Common Python Idioms[edit | edit source]

Unpacking[edit | edit source]

Multiple assignment (also known as tuple unpacking or iterable unpacking) allows you to assign multiple variables at the same time in one line of code.

x, y = 10, 20

What's happening at a lower level in the above code is:

# Creating a tuple of 10, 20 and then looping over the tuple and taking each of the two items we get from looping and assigning them to x & y.
(x, y) = (10, 20)

If you know the length of a list or tuple, you can assign names to its elements with unpacking.

For example, we can use enumerate() which will provide a tuple of two elements for each item in a list:

for index, item in enumerate(some_list):
    # do something with index and item

You can use this to swap variables too:

a, b = b, a

Nested unpacking:

a, (b, c) = 1, (2, 3)

New introduced way of unpacking:

a, *the_rest = [1, 2, 3]  # a = 1, the_rest = [2, 3]

a, *middle, c = [1, 2, 3, 4]  # a = 1, middle = [2, 3], c = 4

Create an Ignored Variable[edit | edit source]

If you need to assign something (i.e in unpacking) but will not need that variable, use __ :

filename = 'file.txt'
basename, __, ext = filename.rpartition('.')

Create a length-N list of the same thing[edit | edit source]

Use the Python list * operator:

four_nones = [None] * 4

Create a length-N list of lists[edit | edit source]

Because lists are mutable, the * operator will create a list of N references to the same list, which is probably not what you want. Instead use a list comprehension:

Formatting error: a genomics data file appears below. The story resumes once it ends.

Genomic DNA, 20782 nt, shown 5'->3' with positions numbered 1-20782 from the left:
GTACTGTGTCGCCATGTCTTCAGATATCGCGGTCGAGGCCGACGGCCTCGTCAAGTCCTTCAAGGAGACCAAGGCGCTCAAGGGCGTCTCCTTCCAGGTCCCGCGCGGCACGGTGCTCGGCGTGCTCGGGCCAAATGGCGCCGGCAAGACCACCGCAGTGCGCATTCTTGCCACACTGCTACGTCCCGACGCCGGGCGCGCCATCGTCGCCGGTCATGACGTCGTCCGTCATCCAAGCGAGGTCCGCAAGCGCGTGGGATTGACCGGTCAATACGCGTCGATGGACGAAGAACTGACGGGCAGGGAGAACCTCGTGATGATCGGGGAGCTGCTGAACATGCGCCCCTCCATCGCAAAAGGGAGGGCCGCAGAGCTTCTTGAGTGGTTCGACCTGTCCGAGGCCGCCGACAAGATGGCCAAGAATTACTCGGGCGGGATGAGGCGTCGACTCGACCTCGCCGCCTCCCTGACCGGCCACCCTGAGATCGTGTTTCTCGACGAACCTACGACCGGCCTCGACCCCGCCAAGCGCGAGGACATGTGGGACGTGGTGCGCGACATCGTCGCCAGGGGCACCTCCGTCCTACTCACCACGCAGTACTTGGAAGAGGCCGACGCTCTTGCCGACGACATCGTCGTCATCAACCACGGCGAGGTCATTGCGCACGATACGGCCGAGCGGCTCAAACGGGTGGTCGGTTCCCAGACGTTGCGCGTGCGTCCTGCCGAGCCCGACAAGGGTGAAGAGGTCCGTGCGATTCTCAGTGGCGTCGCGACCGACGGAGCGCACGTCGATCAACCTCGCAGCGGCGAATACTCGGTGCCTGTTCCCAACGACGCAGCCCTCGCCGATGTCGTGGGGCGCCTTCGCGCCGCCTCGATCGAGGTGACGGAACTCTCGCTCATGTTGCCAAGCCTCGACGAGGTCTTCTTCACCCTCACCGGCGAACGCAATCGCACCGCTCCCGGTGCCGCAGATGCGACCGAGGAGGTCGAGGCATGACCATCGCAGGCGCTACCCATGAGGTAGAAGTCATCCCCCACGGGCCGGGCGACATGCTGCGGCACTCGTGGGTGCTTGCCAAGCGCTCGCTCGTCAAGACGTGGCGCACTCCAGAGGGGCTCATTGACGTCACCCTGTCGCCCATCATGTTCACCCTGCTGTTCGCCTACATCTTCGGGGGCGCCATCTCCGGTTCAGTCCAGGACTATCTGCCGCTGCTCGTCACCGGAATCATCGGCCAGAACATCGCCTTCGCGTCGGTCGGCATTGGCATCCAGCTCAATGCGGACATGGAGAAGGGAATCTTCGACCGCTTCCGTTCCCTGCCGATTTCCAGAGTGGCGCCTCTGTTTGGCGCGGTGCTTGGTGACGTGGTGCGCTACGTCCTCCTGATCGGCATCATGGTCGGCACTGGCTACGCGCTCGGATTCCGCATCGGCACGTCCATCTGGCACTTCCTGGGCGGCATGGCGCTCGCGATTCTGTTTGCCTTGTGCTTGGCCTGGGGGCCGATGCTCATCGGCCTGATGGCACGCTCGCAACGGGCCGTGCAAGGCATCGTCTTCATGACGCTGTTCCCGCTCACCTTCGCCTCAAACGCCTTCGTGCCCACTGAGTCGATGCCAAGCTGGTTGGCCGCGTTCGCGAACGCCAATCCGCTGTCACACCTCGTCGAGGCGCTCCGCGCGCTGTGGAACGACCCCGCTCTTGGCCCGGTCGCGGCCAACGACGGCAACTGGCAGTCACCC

four_lists = [[] for __ in xrange(4)]

Create a String from a List[edit | edit source]

a common idiom for creating strings is to use str.join() on an empty string:

letters = ['h', 'e', 'l', 'l', 'o']
word = ''.join(letters)

Search for an item in a collection[edit | edit source]

Sometimes we need to search through a collection of things. Here are two options: lists & sets:

s = set(['h', 'e', 'l', 'l', 'o'])
l = ['h', 'e', 'l', 'l', 'o']

def lookup_set(s):
    return 'h' in s

def lookup_list(l):
    return 's' in l

lookup_set is utilizing the fact that sets in Python are hashtables, therefore the lookup performance between the two is very different.

To determine whether an item is in a list, Python will have to go through each element until it finds a match. This can be time consuming.

In a set on the other hand, the hash of the item will tell Python where in the set to look for a matching item. As a result the search can be done quickly even in a large set. Searching in dictionaries works the same way. For more information see this StackOverflow page.

For detailed information on the amount of time various common operations take on each of these data structures, see this page.